The implications of our contemporary era for form are dizzying. The development of new forms is infinite.
Lets look at a process and see how you find your own way to "do art".
Step 1: Sense and Sensibility
What do you have to use?
What makes sense to use? What doesn't make sense to use? Why not, you sure? Okay.
- A few weeks worth of 6-12 people's plastic recyclables.
- Gloss Medium
- A decent drawing of a fit male butt
- A butane pen torch
- A sturdy stained and un-stretched canvas
It is important not to simply fall into the mindset of fighting established formal forms. The key is experimenting and sort of hoping something will happen.
NEXT) Is Something Happening?
Step 2: Is Something Happening?
Lets make some art.
Example 1) Trial By Fire
- I have plastic bottles, plastic containers, lots of plastic. They have been tossed into boxes by the refrigerator.
- This is not Art, I will remove them and put them outside. I put them on the deck, I arrange them consciously/unconsciously. I look at my arrangement/sculptural formation.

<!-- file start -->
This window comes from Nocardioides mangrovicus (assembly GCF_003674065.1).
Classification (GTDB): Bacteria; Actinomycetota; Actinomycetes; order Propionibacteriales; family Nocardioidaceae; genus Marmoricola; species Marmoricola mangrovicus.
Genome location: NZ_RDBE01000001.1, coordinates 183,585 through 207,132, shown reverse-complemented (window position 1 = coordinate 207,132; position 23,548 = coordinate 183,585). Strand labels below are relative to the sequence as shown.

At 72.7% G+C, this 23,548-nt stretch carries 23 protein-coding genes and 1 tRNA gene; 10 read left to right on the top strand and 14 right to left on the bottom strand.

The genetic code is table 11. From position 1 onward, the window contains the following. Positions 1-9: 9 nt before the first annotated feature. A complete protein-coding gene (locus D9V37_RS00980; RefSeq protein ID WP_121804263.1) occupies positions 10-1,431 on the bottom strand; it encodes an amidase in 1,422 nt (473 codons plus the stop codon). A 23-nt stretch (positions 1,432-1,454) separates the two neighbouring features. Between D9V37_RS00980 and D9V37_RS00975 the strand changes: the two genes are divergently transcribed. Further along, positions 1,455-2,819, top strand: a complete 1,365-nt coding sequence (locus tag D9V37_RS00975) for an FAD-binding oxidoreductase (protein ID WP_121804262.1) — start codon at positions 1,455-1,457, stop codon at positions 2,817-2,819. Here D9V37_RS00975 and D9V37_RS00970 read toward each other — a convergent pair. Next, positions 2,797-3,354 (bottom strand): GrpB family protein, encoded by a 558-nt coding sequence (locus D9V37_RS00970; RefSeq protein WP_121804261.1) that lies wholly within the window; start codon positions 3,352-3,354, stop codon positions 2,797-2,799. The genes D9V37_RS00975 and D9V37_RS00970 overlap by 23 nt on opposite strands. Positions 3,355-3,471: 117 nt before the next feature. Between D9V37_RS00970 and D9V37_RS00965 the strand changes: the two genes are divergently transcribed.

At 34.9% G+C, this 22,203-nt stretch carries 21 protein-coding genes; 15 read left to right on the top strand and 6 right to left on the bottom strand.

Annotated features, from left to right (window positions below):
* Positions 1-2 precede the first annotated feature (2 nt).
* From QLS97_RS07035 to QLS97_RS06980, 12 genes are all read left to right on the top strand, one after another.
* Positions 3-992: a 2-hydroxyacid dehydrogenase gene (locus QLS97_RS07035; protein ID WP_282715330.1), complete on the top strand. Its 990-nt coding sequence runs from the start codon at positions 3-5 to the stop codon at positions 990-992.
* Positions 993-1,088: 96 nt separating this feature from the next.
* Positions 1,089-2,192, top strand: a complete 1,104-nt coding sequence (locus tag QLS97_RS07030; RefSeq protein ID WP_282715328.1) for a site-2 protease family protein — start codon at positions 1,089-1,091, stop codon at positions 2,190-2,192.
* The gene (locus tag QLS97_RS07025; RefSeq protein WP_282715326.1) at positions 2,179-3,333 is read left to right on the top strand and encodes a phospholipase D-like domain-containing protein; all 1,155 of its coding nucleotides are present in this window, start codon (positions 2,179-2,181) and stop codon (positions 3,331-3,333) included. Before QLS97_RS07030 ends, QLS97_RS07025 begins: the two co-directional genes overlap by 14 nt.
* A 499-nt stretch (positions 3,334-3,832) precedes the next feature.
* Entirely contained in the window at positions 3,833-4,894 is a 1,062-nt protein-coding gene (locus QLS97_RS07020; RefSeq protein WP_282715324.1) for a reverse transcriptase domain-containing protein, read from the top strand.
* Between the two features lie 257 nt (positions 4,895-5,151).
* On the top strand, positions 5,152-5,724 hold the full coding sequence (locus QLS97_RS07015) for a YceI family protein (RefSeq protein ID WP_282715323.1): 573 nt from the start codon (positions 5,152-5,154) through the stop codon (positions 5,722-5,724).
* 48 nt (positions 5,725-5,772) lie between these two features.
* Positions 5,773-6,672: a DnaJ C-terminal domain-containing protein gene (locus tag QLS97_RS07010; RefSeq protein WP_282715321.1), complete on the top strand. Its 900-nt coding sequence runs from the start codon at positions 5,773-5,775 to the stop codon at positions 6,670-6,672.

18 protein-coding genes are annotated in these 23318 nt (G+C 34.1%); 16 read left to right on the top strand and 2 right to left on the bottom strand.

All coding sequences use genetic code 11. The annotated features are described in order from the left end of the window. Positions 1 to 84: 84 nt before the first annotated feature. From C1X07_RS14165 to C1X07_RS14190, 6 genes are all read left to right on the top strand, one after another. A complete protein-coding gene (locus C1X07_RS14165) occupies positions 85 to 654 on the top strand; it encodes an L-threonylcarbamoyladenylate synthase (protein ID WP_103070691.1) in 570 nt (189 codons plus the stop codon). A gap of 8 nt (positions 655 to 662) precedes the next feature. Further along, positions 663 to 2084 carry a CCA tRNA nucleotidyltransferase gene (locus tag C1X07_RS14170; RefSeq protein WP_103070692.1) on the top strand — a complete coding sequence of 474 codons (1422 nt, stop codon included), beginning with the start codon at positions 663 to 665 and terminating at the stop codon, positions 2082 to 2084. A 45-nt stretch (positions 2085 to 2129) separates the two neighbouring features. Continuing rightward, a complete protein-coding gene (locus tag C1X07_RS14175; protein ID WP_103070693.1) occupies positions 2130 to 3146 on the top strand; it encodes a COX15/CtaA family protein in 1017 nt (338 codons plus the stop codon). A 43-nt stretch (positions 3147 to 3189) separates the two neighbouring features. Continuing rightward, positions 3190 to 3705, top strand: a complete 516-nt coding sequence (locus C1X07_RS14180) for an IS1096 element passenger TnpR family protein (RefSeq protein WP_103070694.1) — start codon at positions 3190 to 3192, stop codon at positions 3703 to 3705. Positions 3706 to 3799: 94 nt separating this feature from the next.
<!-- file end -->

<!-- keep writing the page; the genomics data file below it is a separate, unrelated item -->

- Awesome, I created a novel form. I am so not satisfied. I find my butane pen torch. I put down my sturdy stained and un-stretched canvas. I begin experimenting with how different things melt. Fire makes making radically new forms a speedy process. I have melted plastic bottles, plastic containers, lots of plastic. I grab a tomato and try to melt a 32 oz. V8 juice bottle around it. I manage to contain the tomato reasonably well. Awesome. I melt some bottles together, apologizing to the ozone before
-Wow all this smoldering plastic left unscorched areas on my canvas like simple stencils!
Drawing with fire! awesome! I experiment with using the melted plastic as stencils for a bit before looking back at my resources for further inspiration.
Step 3: Art Begets Art
In Step 2 I played with fire. I had bottles and containers, then I had a sculpture. I had a sculpture, then I had a bunch of little noxious, smoldering sculptures. One became an ironic tomato enclosure which was torched to oblivion becoming a stencil. The canvas stayed a canvass but had its form and function nevertheless dramatically altered.
I went ahead and experimented with using gloss medium on my decent drawing of a fit male butt, and subsequently torching it as well. I liked my drawing as a traditional graphite and charcoal drawing, but appreciate the fearless pursuit more than the sketch.
That being said, be fearless in your pursuit of Art. Play with form and build up and up, even if you're burning something down. Thanks.